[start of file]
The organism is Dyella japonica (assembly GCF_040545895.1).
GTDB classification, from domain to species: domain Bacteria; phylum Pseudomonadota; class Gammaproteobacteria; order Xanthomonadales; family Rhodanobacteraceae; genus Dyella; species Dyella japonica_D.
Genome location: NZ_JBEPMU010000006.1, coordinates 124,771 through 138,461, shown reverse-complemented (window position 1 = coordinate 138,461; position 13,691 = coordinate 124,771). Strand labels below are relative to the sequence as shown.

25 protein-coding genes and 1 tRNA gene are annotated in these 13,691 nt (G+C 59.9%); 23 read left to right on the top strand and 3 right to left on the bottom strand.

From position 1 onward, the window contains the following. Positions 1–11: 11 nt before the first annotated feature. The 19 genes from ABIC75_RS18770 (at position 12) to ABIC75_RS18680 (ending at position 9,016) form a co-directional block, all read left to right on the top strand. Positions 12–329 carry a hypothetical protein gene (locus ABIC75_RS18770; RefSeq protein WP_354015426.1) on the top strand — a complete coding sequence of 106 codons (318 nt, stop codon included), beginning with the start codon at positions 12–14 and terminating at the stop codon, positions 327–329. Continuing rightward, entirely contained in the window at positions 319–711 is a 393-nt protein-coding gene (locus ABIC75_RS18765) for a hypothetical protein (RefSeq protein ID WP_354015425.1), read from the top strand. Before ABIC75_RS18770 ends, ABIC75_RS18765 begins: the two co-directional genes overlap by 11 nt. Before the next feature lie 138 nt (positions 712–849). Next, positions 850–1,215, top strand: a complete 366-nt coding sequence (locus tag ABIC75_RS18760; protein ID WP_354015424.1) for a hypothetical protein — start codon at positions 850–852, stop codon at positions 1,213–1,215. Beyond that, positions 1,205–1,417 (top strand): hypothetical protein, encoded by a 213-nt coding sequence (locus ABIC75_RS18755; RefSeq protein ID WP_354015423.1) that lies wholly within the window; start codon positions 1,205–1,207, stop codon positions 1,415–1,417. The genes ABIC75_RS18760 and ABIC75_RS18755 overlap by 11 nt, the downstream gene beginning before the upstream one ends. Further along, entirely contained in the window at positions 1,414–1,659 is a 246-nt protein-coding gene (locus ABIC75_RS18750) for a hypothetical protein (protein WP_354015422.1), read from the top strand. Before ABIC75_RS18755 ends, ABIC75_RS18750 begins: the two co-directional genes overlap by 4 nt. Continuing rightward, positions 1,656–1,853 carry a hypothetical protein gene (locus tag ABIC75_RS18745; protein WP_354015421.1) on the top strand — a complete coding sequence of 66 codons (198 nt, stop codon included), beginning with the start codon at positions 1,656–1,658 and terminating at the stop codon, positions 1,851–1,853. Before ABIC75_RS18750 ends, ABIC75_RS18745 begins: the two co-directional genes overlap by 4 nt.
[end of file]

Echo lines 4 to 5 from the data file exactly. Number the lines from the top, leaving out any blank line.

25 protein-coding genes and 1 tRNA gene are annotated in these 13,691 nt (G+C 59.9%); 23 read left to right on the top strand and 3 right to left on the bottom strand.

From position 1 onward, the window contains the following. Positions 1–11: 11 nt before the first annotated feature. The 19 genes from ABIC75_RS18770 (at position 12) to ABIC75_RS18680 (ending at position 9,016) form a co-directional block, all read left to right on the top strand. Positions 12–329 carry a hypothetical protein gene (locus ABIC75_RS18770; RefSeq protein WP_354015426.1) on the top strand — a complete coding sequence of 106 codons (318 nt, stop codon included), beginning with the start codon at positions 12–14 and terminating at the stop codon, positions 327–329. Continuing rightward, entirely contained in the window at positions 319–711 is a 393-nt protein-coding gene (locus ABIC75_RS18765) for a hypothetical protein (RefSeq protein ID WP_354015425.1), read from the top strand. Before ABIC75_RS18770 ends, ABIC75_RS18765 begins: the two co-directional genes overlap by 11 nt. Before the next feature lie 138 nt (positions 712–849). Next, positions 850–1,215, top strand: a complete 366-nt coding sequence (locus tag ABIC75_RS18760; protein ID WP_354015424.1) for a hypothetical protein — start codon at positions 850–852, stop codon at positions 1,213–1,215. Beyond that, positions 1,205–1,417 (top strand): hypothetical protein, encoded by a 213-nt coding sequence (locus ABIC75_RS18755; RefSeq protein ID WP_354015423.1) that lies wholly within the window; start codon positions 1,205–1,207, stop codon positions 1,415–1,417. The genes ABIC75_RS18760 and ABIC75_RS18755 overlap by 11 nt, the downstream gene beginning before the upstream one ends. Further along, entirely contained in the window at positions 1,414–1,659 is a 246-nt protein-coding gene (locus ABIC75_RS18750) for a hypothetical protein (protein WP_354015422.1), read from the top strand. Before ABIC75_RS18755 ends, ABIC75_RS18750 begins: the two co-directional genes overlap by 4 nt. Continuing rightward, positions 1,656–1,853 carry a hypothetical protein gene (locus tag ABIC75_RS18745; protein WP_354015421.1) on the top strand — a complete coding sequence of 66 codons (198 nt, stop codon included), beginning with the start codon at positions 1,656–1,658 and terminating at the stop codon, positions 1,851–1,853. Before ABIC75_RS18750 ends, ABIC75_RS18745 begins: the two co-directional genes overlap by 4 nt.